That information alone is not enough for a successful class. You also need to develop a relationship with your students. They need to trust you and to know you like them. If they don’t trust you or know you like them, (1) they will not really listen to what you say, and (2) they will be less likely to participate in the lessons in a meaningful way.

Student participation can be tricky. A class where the teacher just lectures is boring. But participation for its own sake is not effective. Comments must be appropriate and meaningful. They must contribute to the atmosphere and purpose of the class. Therefore, a major part of preparing a lesson is deciding what questions to ask, phrasing them clearly, choosing passages to read aloud, and thinking about who you will ask to participate and how.

To do this, you need to know who in your class is too shy to share her ideas, but will gladly read aloud. Or who likes to comment, but stumbles over reading. You need to know which student needs you to show complete attention to her too-long comments, and which student is ready to learn how to limit her too-long comments.

You need to know who is very sensitive and who enjoys good-natured teasing. Who likes it when you warmly encourage her to participate, and who needs you to leave her alone when she says “no.”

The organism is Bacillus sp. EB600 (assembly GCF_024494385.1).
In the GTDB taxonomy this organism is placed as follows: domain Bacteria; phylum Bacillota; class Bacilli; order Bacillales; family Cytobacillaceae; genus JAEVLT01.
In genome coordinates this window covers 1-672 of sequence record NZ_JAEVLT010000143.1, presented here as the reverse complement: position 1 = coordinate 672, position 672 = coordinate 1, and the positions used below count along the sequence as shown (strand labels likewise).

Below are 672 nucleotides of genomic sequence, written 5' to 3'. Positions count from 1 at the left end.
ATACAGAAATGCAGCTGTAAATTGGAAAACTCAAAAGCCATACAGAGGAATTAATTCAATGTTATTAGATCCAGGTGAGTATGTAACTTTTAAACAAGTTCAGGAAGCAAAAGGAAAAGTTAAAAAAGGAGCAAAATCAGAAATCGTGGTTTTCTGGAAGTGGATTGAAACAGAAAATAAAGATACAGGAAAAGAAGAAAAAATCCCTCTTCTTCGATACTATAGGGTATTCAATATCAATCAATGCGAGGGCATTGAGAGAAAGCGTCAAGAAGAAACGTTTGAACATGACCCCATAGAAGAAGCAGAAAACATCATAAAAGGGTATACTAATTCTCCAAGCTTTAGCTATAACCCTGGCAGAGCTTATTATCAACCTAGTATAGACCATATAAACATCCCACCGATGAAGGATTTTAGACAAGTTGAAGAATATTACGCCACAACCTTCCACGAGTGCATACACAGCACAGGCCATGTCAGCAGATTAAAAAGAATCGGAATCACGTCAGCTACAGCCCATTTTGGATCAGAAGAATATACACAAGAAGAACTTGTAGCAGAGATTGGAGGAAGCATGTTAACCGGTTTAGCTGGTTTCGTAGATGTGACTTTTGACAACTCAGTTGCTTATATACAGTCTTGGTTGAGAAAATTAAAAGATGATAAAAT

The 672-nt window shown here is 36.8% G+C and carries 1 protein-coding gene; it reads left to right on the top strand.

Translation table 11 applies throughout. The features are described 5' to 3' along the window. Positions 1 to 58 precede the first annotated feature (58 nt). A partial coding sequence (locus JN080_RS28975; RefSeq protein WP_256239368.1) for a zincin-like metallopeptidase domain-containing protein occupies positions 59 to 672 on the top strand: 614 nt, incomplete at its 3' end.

Young Women in Excellence is an excellent place to start making these observations. You can also find other opportunities to get to know your class. Talk to them on Sunday instead of just chatting with other leaders. Offer to drive them home from church if they have to stay late. Volunteer to go on temple trips.

Help them with Personal Progress projects. Hire them to babysit your children or rake your yard. As you spend time with them, watch how they interact with each other. Observe who is friends with whom, and who does not appear to have many friends.

Is there a ringleader? Is there a mean girl? Is there a peacemaker? Is there someone who always seems uncomfortable? Is one girl noticeably different from the other girls? Does this seem to bother her? Listen to what they talk about. Ask them about themselves. What do they read, watch, buy, and do? What do they like? What do they think is lame? What is important to them? What do they think and feel about church, school, friends, and the world we live in?

However, it is very, very important that as you work, play, talk, and share with them, you always remember that you are the leader. Let the young women know that you think they are cool, but do not try to convince them that you are cool.

You are not cool. You are an adult. A role model. A teacher. Your students must be able to rely on you to always exercise self-control and good judgment. To be steady, faithful, generous, charitable, and kind — to show all the attributes a member of the Relief Society should exemplify.

As you spend time with them in formal and fun settings, always remember that you are showing them how a Latter-day Saint woman behaves.